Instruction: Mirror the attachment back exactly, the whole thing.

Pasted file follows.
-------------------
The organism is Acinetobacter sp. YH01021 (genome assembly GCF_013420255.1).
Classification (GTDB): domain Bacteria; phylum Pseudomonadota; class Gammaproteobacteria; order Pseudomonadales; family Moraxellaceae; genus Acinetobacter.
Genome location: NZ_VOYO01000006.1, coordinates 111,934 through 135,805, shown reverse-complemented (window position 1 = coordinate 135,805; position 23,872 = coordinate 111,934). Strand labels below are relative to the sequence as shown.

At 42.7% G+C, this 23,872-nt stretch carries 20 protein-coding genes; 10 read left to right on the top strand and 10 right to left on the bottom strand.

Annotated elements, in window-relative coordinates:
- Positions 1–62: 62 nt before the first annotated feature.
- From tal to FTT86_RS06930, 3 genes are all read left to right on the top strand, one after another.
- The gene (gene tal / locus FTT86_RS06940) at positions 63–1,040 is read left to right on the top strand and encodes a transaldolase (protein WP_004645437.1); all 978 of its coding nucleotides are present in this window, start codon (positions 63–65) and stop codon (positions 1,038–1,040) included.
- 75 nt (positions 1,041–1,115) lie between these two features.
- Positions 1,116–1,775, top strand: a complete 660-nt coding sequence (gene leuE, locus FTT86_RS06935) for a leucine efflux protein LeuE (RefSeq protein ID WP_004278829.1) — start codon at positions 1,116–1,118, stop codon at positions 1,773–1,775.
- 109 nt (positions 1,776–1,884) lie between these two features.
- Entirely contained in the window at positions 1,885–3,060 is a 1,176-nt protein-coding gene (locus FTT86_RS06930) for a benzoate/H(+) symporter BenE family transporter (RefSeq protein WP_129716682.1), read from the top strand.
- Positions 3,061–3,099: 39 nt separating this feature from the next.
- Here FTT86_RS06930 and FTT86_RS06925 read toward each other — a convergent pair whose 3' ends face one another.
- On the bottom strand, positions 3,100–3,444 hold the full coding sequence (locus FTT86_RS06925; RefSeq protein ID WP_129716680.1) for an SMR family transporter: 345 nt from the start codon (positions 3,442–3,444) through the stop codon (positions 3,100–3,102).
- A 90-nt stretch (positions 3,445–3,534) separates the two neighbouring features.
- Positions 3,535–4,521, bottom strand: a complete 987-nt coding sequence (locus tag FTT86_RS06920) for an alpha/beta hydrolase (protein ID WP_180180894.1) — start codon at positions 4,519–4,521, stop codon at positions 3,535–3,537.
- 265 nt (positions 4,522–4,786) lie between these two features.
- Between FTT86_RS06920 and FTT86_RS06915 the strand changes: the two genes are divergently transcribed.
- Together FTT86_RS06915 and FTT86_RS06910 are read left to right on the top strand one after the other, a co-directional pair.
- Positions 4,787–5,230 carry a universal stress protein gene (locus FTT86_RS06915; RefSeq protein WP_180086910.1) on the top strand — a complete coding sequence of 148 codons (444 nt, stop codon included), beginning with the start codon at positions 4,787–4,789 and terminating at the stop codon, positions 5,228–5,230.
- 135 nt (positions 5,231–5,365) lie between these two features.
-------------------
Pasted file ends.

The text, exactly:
The organism is Acinetobacter sp. YH01021 (genome assembly GCF_013420255.1).
Classification (GTDB): domain Bacteria; phylum Pseudomonadota; class Gammaproteobacteria; order Pseudomonadales; family Moraxellaceae; genus Acinetobacter.
Genome location: NZ_VOYO01000006.1, coordinates 111,934 through 135,805, shown reverse-complemented (window position 1 = coordinate 135,805; position 23,872 = coordinate 111,934). Strand labels below are relative to the sequence as shown.

At 42.7% G+C, this 23,872-nt stretch carries 20 protein-coding genes; 10 read left to right on the top strand and 10 right to left on the bottom strand.

Annotated elements, in window-relative coordinates:
- Positions 1–62: 62 nt before the first annotated feature.
- From tal to FTT86_RS06930, 3 genes are all read left to right on the top strand, one after another.
- The gene (gene tal / locus FTT86_RS06940) at positions 63–1,040 is read left to right on the top strand and encodes a transaldolase (protein WP_004645437.1); all 978 of its coding nucleotides are present in this window, start codon (positions 63–65) and stop codon (positions 1,038–1,040) included.
- 75 nt (positions 1,041–1,115) lie between these two features.
- Positions 1,116–1,775, top strand: a complete 660-nt coding sequence (gene leuE, locus FTT86_RS06935) for a leucine efflux protein LeuE (RefSeq protein ID WP_004278829.1) — start codon at positions 1,116–1,118, stop codon at positions 1,773–1,775.
- 109 nt (positions 1,776–1,884) lie between these two features.
- Entirely contained in the window at positions 1,885–3,060 is a 1,176-nt protein-coding gene (locus FTT86_RS06930) for a benzoate/H(+) symporter BenE family transporter (RefSeq protein WP_129716682.1), read from the top strand.
- Positions 3,061–3,099: 39 nt separating this feature from the next.
- Here FTT86_RS06930 and FTT86_RS06925 read toward each other — a convergent pair whose 3' ends face one another.
- On the bottom strand, positions 3,100–3,444 hold the full coding sequence (locus FTT86_RS06925; RefSeq protein ID WP_129716680.1) for an SMR family transporter: 345 nt from the start codon (positions 3,442–3,444) through the stop codon (positions 3,100–3,102).
- A 90-nt stretch (positions 3,445–3,534) separates the two neighbouring features.
- Positions 3,535–4,521, bottom strand: a complete 987-nt coding sequence (locus tag FTT86_RS06920) for an alpha/beta hydrolase (protein ID WP_180180894.1) — start codon at positions 4,519–4,521, stop codon at positions 3,535–3,537.
- 265 nt (positions 4,522–4,786) lie between these two features.
- Between FTT86_RS06920 and FTT86_RS06915 the strand changes: the two genes are divergently transcribed.
- Together FTT86_RS06915 and FTT86_RS06910 are read left to right on the top strand one after the other, a co-directional pair.
- Positions 4,787–5,230 carry a universal stress protein gene (locus FTT86_RS06915; RefSeq protein WP_180086910.1) on the top strand — a complete coding sequence of 148 codons (444 nt, stop codon included), beginning with the start codon at positions 4,787–4,789 and terminating at the stop codon, positions 5,228–5,230.
- 135 nt (positions 5,231–5,365) lie between these two features.